February 2, or Groundhog Day, falls between the Winter Solstice and the Spring Equinox and from a solar perspective is the midpoint of winter. Before the legend of the groundhog and his shadow, it was a very different time. It was a time of cold and dark and hunger giving way to light and warmth as the days steadily grow longer. It is a time to look forward to the coming spring, to begin preparations for the planting when the cold fades away and the earth is once again soft and warm and open.
My European ancestors called this day I Mbolc, meaning "in the womb", for it was around this time of year that the first lambs were born. They gave thanks to the goddess of home and hearth and mother to all - Brighid. This ancient fertility goddess was so popular among my forebears that as Catholicism spread to these northern regions of the Holy Roman Empire, reverence for Her could not be stamped out. And so She became St. Brighid, Her feast day sanitized into Candlemas. And the firing of big bonfires in celebration of the Mother of All and the fertility of the world was transmuted into the lighting of candles in honor of the mother of Christ and her purification after childbirth as required under the law of her land. While the elements of motherhood and womanhood associated with Brighid and Her feast remained in tact, the festival was decidedly altered.
Even so, people in Britain, Wales, Ireland, Scotland, and other parts of Europe still leave an offering on their hearths to their ancient mother, as do I. A traditional offering is fresh bread and warm milk. In honor of the ancient mother of my people, and in remembrance of those who have come before me, whose blood flows in my veins and strengthens my heart, I made a little milk bread.
You will need:
4 teaspoons dry active yeast
1 1/4 cup warm milk
1 cup warm water
2 tablespoons butter, softened
2 tablespoons sugar
1 tablespoon salt
about 5 cups flour
Mise en Place
First preheat your oven to its lowest setting. This will be useful for helping your bread rise, especially in the winter.
Then warm your milk and water to between 105-115 degrees. You don't want it any hotter than that or you risk killing your yeast and turning your bread into a brick. I warmed my liquids by measuring them into Pyrex measuring cups and placing the cups in the oven while it was heating up. I used a meat thermometer to gauge the temperature. If your liquids get too hot, let them cool until they are at the proper temperature.
This is hot enough
Once your liquids are warm, gently mix 1/4 cup of the milk with your yeast and let it rest for about 5 minutes or so - until the yeast has dissolved.
Yeast in milk
While that his happening, mix the rest of the milk and the water with your butter, sugar, and salt. Mix this gently until the sugar and salt have dissolved.
Add the yeast to the sugar mixture. Once combined, add three cups of the flour and stir it in until it is combined.
A wooden spoon is good for mixing the dough
Add the remaining flour, one cup at a time, using your hands to knead the dough together.
When it looks like this, it's time to use your hands
This is my favorite part of making bread. I love working the dough. It feels good in my hands, feels good to use my hands to make something. After a week of keyboard work, kneading dough gives your hands an opportunity to stretch. To me it always feels like a more natural movement. It lears my head and loosens the tension in my neck and shoulders. And then I have fabulous bread to boot.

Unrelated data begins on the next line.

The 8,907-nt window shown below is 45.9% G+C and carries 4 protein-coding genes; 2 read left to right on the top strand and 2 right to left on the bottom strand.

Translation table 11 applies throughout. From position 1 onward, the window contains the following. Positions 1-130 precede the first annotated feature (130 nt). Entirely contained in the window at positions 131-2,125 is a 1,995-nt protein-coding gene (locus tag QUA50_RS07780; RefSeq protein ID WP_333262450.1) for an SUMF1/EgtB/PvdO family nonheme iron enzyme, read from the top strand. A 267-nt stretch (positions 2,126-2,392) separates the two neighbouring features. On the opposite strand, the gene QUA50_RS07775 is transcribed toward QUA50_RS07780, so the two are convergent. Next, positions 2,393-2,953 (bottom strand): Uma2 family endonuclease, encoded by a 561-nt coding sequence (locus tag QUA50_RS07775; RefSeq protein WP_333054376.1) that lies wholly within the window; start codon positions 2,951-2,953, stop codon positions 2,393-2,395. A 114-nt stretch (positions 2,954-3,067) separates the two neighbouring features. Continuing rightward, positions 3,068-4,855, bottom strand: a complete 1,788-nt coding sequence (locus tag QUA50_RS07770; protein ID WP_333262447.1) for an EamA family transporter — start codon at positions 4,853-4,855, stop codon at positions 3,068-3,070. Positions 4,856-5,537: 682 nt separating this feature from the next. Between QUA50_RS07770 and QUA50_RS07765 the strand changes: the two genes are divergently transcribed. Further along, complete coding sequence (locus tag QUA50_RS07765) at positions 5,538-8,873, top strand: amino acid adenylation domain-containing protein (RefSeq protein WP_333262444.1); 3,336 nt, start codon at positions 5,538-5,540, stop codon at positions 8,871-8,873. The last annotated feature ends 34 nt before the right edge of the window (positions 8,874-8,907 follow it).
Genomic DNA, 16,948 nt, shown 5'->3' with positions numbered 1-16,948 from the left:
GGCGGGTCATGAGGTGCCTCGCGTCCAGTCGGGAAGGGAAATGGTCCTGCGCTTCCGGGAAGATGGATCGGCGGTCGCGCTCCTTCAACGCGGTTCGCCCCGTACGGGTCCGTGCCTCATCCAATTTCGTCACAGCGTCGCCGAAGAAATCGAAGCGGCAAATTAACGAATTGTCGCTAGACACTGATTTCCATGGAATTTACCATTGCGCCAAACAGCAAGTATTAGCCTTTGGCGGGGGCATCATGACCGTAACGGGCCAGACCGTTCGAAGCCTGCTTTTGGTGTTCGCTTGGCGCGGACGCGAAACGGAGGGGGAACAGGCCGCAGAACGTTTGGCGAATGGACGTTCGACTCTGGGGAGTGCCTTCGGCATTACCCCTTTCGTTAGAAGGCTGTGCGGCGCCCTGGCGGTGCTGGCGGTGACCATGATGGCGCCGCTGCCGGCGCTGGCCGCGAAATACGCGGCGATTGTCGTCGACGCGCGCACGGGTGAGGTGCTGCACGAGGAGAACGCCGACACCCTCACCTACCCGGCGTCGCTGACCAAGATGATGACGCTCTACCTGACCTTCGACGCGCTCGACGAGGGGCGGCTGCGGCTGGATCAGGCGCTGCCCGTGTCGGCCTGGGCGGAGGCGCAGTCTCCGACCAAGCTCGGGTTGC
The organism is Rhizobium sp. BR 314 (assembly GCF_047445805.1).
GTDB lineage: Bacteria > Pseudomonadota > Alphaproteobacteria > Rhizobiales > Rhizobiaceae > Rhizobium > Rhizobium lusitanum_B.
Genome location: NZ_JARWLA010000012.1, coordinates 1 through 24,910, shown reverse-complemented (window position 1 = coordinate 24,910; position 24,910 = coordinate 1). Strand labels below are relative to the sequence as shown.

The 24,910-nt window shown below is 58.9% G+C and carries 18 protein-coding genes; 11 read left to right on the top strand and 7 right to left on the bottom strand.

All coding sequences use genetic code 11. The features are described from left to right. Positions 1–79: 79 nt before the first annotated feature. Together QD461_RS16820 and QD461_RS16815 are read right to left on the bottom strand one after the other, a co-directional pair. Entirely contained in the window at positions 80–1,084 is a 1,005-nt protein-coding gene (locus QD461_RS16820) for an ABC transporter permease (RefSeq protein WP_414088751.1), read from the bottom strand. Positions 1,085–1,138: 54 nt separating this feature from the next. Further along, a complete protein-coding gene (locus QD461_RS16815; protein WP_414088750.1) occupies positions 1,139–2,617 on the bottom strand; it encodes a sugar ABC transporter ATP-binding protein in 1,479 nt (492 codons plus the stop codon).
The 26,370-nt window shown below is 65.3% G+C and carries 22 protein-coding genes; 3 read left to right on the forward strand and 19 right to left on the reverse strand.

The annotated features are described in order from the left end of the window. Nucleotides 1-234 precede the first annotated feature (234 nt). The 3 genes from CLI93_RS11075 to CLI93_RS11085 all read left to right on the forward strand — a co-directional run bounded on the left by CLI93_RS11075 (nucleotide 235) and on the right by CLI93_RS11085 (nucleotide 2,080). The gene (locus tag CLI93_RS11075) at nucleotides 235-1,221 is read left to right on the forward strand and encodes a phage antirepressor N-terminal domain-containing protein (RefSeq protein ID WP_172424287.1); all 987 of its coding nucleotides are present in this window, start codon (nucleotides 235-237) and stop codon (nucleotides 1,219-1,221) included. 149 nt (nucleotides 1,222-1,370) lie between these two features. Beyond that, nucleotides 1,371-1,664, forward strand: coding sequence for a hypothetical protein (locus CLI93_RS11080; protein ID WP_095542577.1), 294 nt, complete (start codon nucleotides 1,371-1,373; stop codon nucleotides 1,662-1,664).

And this is a fantastic dough - very smooth and elastic and easy to handle. It came together very easily for me.
Smooth and elastic and ready to rise
After kneading for about 10 minutes, your dough is ready for its first rise. Oil a large mixing bowl with a light oil - I used grape seed oil - and place your dough into the bowl, turning it over once to coat it. Cover it with a clean towel and place it in the warm oven to rise until doubled in size. In the warm oven, this will take about 45-60 minutes.
Once the first rise is complete, gently knead it again to release any air bubbles. You can knead it in the bowl or on a board. You can also dust it with flour if it feels sticky.
After the first rise
This bread recipe calls for a second rise. This can be done the same as the first rise. Or, if you need to leave the house to run errands, you can do a slow rise keeping the dough one the counter.
Whatever you choose, the second rise is complete when the dough has again doubled in size.
After the second rise, and much later in the day
Knead the dough to release any air bubbles, and shape it onto loaves. This recipe will make two full loaves, or six mini loaves. I made a combination of the two - one full loaf and three minis.
Place the shaped loaves in greased bread pans. I am partial to Pyrex as you can watch the progress of your bread through the glass. Cover the loaves with a towel and place in your warm oven for one last rise.
Keep an eye on things this time as you only want the dough to crest the bread pans. My dough did this in about 30 minutes.
Heat up your oven to 450. Bake the bread for about 10 minutes, then reduce the heat to 350 and bake for another 30 or so minutes.
This bread did not get nearly as brown as most breads get in my oven. This stuff stayed a nice milky white with golden edges, so I really had to trust the recipe.
Milky white bread with a golden crust
Once out of the oven, the bread easily slid out of my pans onto the wire rack to cool.
This bread has a solid crust and a salty flavor when eaten plain. My counterpart and I enjoyed some later in the day with unsalted butter and raspberry jam. In context, the bread was quite good and should work well with one of our typical dinners.
Bread and jam for Mary
I will leave a slice out on my hearth for Brighid this evening, my heart filled with hope for the coming spring and the return of warm and sunny days.